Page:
LIGHTNING RELEASES (3/17/2014) – Heel pain is one of the most common reasons for patient visits to podiatrists. There are many causes for heel pain but the most common cause is plantar fasciitis, an inflammory condition of the plantar fascia, the band of connective tissue that runs from the base of the heel to the ball of the foot. Dr. Ed Davis, a Podiatrist in San Antonio discusses the various causes of heel pain in his Heel Pain Blog:
Plantar fasciitis may be caused by overuse, occupational considerations such as jobs which involve standing on hard surfaces for long periods of time, an increase in physical activity or shoes with inadequate support. Davis advises that shoes which feel soft generally feel better at first but “support always wins the day.” The most important part of the shoe is the shank, the area in the middle of the shoe that connects the heel to the ball of the foot. It is okay for the shoe to be flexible near the toe joints but the shank should be firm in order to provide proper support.
Common treatments for plantar fasciitis include stretching, ice massage, shoes with improved support, rest and anti-inflammatory medication. If plantar fasciitis symptoms persist for more than a few weeks then the pain can become chronic and more aggressive treatments are in order. There are reasons why heel pain caused by plantar fasciitis may become chronic, generally related to faulty foot and leg mechanics. Some causes of chronic plantar fasciitis include a tight heel cord (Achilles tendon), the back of the foot rolling in too much (subtalar joint overpronation) or the front of the foot rolling out too much (midtarsal joint oversupination). Podiatrists may prescribe foot orthotics, http://www.footorthotics.pro/ , changes in shoegear, physical or manual therapy or devices such as night splints.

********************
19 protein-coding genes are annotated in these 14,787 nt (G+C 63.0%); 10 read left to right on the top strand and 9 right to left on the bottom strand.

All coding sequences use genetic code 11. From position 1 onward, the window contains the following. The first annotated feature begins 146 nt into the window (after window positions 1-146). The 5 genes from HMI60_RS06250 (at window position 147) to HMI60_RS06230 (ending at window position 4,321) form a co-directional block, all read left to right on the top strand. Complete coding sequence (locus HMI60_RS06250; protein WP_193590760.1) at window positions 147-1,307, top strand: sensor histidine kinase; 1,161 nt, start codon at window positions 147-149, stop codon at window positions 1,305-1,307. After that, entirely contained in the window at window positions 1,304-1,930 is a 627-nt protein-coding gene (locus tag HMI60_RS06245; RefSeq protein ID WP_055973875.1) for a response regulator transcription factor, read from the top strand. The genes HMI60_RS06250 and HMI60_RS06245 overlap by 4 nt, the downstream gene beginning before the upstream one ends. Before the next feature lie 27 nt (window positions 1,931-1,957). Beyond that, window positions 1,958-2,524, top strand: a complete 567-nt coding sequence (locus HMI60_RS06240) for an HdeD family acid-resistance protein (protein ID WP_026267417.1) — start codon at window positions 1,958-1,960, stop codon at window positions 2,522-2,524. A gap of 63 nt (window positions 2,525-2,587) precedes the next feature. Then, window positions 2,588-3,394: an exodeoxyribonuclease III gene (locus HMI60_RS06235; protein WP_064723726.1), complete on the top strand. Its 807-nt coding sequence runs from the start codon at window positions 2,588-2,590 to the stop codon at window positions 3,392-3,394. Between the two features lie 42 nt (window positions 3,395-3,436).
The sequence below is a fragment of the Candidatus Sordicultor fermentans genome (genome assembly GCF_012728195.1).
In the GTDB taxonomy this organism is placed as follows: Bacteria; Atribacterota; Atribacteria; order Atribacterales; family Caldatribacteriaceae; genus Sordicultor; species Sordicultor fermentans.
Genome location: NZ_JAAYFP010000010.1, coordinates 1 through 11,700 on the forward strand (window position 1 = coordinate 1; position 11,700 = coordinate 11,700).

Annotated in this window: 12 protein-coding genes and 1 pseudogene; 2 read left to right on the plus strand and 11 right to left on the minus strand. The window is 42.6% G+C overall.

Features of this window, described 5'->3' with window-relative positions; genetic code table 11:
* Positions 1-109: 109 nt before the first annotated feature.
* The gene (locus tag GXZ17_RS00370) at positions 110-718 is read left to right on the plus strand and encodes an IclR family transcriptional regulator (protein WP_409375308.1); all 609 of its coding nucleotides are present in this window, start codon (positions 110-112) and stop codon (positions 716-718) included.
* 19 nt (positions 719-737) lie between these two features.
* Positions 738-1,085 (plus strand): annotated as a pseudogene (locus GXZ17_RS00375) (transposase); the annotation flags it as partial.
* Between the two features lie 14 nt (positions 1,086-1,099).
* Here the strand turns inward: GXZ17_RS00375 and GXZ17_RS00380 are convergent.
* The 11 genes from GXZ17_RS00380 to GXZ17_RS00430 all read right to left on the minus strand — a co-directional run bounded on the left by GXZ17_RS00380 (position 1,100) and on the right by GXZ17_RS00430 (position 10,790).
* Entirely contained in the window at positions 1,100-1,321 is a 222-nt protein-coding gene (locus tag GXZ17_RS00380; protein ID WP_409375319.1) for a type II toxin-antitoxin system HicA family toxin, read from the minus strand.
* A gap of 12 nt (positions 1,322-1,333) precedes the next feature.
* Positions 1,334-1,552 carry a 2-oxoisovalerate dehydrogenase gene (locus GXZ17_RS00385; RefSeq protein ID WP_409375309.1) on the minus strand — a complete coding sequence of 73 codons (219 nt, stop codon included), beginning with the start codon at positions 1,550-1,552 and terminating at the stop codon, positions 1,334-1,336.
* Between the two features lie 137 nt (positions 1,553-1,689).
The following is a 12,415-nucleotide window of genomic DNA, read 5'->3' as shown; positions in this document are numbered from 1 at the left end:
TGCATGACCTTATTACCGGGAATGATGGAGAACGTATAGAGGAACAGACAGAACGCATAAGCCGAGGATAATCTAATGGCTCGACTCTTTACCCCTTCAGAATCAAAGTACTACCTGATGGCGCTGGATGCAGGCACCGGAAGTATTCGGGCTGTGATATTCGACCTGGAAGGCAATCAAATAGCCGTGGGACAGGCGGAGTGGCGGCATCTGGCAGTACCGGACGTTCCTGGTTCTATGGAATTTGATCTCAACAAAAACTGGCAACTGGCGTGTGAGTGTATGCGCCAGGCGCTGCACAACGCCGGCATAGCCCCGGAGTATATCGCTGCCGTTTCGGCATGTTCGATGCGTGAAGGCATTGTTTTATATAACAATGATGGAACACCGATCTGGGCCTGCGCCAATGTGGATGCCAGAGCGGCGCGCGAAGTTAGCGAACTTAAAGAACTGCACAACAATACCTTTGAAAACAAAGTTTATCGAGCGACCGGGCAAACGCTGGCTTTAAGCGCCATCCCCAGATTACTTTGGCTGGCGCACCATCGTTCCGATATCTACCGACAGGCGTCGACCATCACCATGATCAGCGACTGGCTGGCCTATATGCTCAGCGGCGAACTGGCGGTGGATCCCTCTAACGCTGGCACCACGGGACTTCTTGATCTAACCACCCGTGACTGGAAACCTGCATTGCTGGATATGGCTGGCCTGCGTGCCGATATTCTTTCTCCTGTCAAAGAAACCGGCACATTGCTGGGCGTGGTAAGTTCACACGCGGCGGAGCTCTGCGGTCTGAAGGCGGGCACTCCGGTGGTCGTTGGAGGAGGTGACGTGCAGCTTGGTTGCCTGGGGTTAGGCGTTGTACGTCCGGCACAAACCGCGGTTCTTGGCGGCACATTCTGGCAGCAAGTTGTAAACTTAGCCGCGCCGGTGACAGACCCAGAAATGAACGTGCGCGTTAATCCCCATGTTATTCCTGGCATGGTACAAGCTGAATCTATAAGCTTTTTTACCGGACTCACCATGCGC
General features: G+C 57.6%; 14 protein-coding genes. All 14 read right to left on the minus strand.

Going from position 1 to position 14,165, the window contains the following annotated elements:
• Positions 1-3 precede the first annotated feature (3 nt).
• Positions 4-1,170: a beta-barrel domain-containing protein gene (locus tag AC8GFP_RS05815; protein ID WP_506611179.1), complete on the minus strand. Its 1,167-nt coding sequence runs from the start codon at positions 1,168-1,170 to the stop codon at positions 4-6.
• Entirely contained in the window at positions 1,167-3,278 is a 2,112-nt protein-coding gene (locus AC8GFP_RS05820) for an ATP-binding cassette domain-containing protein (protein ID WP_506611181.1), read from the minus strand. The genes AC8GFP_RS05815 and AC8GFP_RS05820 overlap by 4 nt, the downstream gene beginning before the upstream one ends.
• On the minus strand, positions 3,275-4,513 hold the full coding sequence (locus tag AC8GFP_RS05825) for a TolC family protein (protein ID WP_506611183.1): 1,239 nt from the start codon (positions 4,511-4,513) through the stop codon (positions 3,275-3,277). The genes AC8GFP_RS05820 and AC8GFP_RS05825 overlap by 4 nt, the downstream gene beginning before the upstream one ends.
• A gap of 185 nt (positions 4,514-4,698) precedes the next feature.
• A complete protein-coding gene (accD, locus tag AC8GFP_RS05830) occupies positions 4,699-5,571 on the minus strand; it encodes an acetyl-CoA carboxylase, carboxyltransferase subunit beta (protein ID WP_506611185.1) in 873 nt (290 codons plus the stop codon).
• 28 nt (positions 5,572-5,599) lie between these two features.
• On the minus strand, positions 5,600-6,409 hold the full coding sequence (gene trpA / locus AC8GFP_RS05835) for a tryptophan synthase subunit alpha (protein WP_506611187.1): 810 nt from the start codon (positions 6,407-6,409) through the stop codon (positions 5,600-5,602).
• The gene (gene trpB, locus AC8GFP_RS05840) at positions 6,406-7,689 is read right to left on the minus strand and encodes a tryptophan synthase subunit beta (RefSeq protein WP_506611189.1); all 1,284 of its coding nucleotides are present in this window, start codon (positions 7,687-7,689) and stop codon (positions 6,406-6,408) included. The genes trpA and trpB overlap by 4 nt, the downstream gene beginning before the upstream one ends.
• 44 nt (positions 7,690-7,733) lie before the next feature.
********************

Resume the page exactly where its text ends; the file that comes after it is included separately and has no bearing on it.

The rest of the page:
There are a number of patients who have heel pain that seems to persist despite treatment. Such cases were termed “intractable plantar fasciitis” in the past. We now know that longstanding inflammation can lead to degeneration of the fascia and that process is termed “plantar fasciosis.” Treatments for plantar fasciosis were limited until about 15 years ago when the first modality targeted specifically for fasciosis was introduced: ESWT or extracorporeal shockwave therapy. There are several advance treatments currently available that Dr. Davis offers.
Extracorporeal shockwave therapy involves the use of sonic pressure waves, is non-surgical and is used in the office. Dr. Davis utilizes the Swiss Dolorclast: http://www.ems-company.com/en/medical/products/swiss%20dolorclast/ as the preferred method.
Topaz procedure or coblation therapy involves use of a “wand” that utilizes a radiofrequency energy to remove diseased tissue from the plantar fascia utilizing a minimally invasive approach: http://www.topazprocedure.com/
TenexTX: This is the lastest modality available and involves use of an instrument that removes diseased tissue utilizing a tiny wand with high energy ultrasound. The procedure is guided with sonography and can be performed in the office or in an outpatient surgery center. http://tenexhealth.com/
Minimally invasive procedures generally allow rapid return to activities and minimal discomfort.
Dr. Davis can be reached at http://www.southtexaspodiatrist.com/ or 210-490-3668.